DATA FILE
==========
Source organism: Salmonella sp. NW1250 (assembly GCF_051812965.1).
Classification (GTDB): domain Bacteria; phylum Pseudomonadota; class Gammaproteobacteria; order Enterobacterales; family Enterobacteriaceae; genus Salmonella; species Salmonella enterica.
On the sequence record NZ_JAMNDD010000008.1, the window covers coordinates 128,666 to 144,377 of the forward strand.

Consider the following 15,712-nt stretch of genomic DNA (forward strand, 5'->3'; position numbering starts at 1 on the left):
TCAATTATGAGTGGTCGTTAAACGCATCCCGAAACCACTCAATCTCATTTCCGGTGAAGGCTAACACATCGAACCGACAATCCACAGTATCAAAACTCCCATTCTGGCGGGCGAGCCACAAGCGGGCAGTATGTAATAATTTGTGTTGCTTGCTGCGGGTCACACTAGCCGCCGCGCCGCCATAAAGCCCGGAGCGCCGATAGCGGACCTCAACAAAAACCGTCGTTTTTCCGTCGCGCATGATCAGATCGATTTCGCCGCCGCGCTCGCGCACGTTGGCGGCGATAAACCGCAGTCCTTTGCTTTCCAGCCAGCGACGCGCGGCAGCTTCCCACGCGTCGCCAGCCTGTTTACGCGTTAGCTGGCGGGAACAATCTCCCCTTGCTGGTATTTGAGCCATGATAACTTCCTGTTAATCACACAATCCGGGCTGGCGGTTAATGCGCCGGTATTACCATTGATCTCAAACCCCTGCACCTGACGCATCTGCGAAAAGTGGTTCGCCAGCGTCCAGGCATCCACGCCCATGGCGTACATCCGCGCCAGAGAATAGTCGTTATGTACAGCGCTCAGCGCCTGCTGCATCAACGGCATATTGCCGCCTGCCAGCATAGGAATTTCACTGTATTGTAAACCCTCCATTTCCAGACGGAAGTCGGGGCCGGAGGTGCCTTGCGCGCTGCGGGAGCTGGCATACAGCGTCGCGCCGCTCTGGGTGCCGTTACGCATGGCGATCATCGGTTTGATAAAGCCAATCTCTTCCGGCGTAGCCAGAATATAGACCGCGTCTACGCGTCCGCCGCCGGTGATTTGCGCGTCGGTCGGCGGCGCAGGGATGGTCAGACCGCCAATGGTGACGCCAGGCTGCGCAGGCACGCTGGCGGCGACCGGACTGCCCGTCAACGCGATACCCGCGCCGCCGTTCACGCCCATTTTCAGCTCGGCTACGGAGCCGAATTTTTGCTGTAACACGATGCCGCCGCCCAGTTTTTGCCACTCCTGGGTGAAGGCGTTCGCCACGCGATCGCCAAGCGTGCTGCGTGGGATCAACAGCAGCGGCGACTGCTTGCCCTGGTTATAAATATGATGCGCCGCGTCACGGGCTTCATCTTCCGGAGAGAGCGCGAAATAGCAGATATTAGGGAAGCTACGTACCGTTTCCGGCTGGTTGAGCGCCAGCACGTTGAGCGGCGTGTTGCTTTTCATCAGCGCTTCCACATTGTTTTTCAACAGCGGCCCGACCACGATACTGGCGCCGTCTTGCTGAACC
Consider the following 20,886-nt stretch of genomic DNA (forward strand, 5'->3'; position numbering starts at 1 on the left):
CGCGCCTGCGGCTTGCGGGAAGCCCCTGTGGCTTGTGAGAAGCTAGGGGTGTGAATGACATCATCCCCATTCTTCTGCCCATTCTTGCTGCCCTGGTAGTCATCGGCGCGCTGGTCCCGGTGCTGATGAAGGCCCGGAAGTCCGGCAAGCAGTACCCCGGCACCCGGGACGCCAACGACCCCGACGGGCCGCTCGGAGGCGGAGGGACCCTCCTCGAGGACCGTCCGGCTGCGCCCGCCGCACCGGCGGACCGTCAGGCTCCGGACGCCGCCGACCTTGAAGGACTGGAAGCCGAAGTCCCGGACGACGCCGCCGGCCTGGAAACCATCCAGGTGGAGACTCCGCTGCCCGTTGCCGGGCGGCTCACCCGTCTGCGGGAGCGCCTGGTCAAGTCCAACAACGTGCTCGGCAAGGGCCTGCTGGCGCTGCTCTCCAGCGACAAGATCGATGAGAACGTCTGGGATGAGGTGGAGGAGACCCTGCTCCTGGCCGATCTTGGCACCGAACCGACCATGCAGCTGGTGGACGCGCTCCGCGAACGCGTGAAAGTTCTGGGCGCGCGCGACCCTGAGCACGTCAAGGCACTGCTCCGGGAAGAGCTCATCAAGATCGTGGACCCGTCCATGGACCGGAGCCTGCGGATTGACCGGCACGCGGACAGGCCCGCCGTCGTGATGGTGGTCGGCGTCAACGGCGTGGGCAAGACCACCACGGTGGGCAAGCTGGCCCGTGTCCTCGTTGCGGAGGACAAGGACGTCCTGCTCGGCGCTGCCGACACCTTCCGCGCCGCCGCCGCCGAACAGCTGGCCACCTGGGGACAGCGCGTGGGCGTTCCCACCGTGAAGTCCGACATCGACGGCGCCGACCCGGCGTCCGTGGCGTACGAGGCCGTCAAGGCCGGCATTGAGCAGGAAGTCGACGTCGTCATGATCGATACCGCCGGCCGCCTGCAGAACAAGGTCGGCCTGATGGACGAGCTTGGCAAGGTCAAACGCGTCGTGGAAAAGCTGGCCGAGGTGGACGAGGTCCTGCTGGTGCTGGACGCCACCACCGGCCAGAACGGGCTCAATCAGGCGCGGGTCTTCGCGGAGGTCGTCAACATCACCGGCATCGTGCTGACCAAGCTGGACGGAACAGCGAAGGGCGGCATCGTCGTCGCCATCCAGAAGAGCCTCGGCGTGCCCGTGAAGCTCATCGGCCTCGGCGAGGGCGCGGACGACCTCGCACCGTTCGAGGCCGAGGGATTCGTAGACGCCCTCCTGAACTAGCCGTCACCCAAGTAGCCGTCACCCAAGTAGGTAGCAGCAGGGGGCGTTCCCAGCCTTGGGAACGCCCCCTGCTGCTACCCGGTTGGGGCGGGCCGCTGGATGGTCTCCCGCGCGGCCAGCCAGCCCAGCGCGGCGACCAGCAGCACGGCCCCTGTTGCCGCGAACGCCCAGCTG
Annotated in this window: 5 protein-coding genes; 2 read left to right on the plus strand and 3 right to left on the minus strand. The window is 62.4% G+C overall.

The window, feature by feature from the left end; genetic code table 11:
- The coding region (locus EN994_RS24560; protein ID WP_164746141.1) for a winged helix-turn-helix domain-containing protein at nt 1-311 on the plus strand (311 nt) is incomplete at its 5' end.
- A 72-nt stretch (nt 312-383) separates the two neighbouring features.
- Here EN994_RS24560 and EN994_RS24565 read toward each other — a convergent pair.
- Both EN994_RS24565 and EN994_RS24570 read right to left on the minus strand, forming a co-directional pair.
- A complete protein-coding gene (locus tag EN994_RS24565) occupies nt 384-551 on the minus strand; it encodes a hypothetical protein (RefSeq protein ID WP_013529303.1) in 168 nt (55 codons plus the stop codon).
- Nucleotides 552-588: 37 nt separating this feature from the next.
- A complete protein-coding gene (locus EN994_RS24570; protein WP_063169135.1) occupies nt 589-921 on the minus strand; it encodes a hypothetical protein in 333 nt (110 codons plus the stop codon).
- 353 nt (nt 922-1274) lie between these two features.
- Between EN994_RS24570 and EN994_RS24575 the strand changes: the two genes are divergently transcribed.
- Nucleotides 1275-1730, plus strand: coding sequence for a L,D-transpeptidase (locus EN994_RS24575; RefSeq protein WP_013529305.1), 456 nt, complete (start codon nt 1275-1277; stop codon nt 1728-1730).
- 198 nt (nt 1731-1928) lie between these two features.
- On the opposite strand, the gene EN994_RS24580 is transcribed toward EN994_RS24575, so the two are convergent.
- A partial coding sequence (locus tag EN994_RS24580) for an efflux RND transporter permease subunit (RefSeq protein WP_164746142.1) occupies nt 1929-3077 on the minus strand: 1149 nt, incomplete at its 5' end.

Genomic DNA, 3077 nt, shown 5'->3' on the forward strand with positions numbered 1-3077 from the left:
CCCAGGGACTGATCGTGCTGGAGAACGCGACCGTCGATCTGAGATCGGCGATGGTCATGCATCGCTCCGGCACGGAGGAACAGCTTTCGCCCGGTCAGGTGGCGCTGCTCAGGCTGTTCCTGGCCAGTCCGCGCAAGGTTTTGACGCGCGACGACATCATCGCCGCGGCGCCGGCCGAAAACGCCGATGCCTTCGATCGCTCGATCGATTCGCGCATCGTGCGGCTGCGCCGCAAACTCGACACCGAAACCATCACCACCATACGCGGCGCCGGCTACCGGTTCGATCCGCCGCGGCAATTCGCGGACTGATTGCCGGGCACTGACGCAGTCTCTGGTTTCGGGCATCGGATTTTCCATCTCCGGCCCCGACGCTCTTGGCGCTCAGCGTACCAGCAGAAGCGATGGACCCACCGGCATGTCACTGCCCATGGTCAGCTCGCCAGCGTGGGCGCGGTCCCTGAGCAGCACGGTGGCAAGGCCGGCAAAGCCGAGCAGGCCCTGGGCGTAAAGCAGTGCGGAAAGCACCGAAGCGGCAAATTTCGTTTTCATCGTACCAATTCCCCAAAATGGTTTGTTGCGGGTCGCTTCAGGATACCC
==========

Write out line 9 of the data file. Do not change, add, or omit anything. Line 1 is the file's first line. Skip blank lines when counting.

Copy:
The window, feature by feature from the left end; genetic code table 11: